The Wagner Private Military Company (PMC), a notorious Russian paramilitary organization, has come to the fore for its role in the war in Ukraine, but the group has been politically active in many countries for years.
Since its inception in 2014, Wagner Group contractors have been deployed in numerous wars abroad, including those in Syria, Yemen, Madagascar, Mali, Mozambique and Libya, where they protect leaders and commanders of ruling or incoming militias to fill loopholes. of security. In return, the Wagner group receives cash or lucrative opportunities for its services, including access to valuable mines and resources.
In 2017, for example, the Wagner group deployed some 500 fighters to Sudan to help quell street protests against the rule of dictator Omar al-Bashir. In exchange, the group received exclusive rights to gold mines in the country. According to the consulting firm Brookings, Moscow also received a naval base in the Red Sea.
The Wagner group, led by its owner Yevgeny Prigozhin, also operated in the Central African Republic (CAR), where it is believed to have more influence. The group got its start in the CAR when it was hired to protect the government of President Faustin-Archange Touadéra against rebel attacks. As payment, Wagner-affiliated subsidiaries received unrestricted stumpage rights and control of the Ndassima gold mine, where they are said to earn some $2.7 billion.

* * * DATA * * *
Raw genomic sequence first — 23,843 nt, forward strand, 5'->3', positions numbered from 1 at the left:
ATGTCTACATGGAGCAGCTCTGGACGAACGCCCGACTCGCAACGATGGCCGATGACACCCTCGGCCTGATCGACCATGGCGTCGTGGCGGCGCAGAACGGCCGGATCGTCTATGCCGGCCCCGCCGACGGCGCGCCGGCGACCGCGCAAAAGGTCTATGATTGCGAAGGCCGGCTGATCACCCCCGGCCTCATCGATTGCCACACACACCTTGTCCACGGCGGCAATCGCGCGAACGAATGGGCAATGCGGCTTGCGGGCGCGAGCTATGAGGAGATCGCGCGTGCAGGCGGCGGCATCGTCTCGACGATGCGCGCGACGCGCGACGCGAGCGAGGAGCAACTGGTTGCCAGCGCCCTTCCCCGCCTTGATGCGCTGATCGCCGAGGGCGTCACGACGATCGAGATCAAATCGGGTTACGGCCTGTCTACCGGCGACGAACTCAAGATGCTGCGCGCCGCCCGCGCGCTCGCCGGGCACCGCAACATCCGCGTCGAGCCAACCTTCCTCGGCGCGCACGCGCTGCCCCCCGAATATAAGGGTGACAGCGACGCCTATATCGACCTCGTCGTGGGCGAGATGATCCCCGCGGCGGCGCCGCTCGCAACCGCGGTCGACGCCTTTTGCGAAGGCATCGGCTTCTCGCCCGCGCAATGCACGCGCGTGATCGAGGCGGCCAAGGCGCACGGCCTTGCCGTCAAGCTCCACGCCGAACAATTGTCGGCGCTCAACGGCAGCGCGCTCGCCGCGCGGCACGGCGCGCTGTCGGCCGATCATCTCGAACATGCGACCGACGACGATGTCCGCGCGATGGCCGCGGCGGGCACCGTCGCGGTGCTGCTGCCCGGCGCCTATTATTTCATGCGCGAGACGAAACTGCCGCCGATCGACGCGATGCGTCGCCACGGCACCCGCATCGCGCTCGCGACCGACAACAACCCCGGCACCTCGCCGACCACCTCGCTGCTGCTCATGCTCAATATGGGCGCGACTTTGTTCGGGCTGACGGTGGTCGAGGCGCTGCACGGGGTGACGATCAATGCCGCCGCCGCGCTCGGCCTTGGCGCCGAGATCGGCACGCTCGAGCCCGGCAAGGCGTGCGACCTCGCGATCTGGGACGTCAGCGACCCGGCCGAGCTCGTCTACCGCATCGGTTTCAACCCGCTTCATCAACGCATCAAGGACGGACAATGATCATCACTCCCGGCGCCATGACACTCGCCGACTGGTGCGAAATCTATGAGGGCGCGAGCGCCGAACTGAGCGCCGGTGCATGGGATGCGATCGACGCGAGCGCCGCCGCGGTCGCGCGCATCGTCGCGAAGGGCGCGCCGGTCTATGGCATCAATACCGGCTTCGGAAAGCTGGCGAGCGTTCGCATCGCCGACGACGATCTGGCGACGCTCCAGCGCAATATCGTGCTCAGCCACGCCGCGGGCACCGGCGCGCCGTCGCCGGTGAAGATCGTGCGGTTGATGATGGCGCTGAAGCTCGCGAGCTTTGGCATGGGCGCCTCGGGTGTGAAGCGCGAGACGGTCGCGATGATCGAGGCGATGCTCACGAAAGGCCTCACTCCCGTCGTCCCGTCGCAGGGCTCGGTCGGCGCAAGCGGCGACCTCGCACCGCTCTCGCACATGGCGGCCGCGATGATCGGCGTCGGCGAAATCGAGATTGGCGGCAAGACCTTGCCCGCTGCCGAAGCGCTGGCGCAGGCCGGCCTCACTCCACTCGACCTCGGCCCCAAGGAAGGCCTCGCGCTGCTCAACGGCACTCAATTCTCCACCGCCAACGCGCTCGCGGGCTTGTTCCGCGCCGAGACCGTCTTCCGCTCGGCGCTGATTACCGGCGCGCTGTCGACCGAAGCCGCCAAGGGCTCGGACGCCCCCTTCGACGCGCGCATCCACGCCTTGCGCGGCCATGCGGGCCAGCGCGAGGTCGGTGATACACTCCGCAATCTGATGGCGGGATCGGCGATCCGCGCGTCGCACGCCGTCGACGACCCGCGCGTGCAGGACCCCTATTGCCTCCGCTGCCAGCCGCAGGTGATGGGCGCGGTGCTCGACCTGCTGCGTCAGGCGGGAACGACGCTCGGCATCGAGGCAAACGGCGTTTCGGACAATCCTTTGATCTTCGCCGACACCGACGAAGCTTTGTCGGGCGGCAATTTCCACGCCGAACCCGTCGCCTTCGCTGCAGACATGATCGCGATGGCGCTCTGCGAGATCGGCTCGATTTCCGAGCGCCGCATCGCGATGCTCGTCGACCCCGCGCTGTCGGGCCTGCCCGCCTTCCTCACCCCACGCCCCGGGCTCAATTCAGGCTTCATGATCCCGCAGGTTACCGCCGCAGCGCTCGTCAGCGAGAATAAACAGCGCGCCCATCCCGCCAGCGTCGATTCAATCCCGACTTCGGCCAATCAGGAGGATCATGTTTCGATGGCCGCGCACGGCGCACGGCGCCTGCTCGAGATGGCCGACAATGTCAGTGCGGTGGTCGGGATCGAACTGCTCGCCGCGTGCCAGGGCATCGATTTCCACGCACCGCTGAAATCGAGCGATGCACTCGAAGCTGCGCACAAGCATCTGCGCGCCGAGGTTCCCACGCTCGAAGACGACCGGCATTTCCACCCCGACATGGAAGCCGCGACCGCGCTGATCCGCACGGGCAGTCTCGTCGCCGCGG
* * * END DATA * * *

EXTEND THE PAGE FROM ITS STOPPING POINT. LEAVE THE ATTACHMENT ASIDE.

However, the Wagner group not only protects the Touadéra government. He has also been accused of perpetrating serious human rights violations in the CAR, targeting the civilian population and mine workers in the framework of “clean-up operations.”
“We massacred many civilians,” declared an RCA fighter who was a member of the Wagner group. “That bothers me a lot. The Russians gave the orders; they say it’s mandatory. There were many executions in the mines with the Russians; we killed the workers, we recovered the [mining] products.”
In addition to those mentioned, the Wagner group is suspected of having a presence in Algeria, South Sudan, Cameroon, the Democratic Republic of the Congo, Venezuela and Zimbabwe, according to Statista.
The Kremlin has denied any links to the Wagner group despite its boss being dubbed “Putin’s chef.” However, the Kremlin could soon regulate the group after Prigozhin led an insurrection against Moscow over the weekend.